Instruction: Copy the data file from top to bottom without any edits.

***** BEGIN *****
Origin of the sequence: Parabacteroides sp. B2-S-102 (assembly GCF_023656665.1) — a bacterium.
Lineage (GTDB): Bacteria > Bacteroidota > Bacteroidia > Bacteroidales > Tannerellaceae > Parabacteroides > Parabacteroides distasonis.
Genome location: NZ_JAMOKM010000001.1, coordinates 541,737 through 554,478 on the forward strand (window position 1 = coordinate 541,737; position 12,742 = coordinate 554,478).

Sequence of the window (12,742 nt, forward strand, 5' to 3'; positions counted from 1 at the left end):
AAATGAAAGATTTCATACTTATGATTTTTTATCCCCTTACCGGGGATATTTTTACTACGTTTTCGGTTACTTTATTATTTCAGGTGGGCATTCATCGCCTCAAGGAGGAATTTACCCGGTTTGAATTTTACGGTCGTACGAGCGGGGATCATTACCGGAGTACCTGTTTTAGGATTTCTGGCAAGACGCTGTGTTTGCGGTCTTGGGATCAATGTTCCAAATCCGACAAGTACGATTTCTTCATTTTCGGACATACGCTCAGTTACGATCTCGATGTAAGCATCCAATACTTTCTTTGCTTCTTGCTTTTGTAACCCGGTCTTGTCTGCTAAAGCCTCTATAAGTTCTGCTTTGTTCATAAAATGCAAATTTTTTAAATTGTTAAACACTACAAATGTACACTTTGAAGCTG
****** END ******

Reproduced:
Origin of the sequence: Parabacteroides sp. B2-S-102 (assembly GCF_023656665.1) — a bacterium.
Lineage (GTDB): Bacteria > Bacteroidota > Bacteroidia > Bacteroidales > Tannerellaceae > Parabacteroides > Parabacteroides distasonis.
Genome location: NZ_JAMOKM010000001.1, coordinates 541,737 through 554,478 on the forward strand (window position 1 = coordinate 541,737; position 12,742 = coordinate 554,478).

Sequence of the window (12,742 nt, forward strand, 5' to 3'; positions counted from 1 at the left end):
AAATGAAAGATTTCATACTTATGATTTTTTATCCCCTTACCGGGGATATTTTTACTACGTTTTCGGTTACTTTATTATTTCAGGTGGGCATTCATCGCCTCAAGGAGGAATTTACCCGGTTTGAATTTTACGGTCGTACGAGCGGGGATCATTACCGGAGTACCTGTTTTAGGATTTCTGGCAAGACGCTGTGTTTGCGGTCTTGGGATCAATGTTCCAAATCCGACAAGTACGATTTCTTCATTTTCGGACATACGCTCAGTTACGATCTCGATGTAAGCATCCAATACTTTCTTTGCTTCTTGCTTTTGTAACCCGGTCTTGTCTGCTAAAGCCTCTATAAGTTCTGCTTTGTTCATAAAATGCAAATTTTTTAAATTGTTAAACACTACAAATGTACACTTTGAAGCTG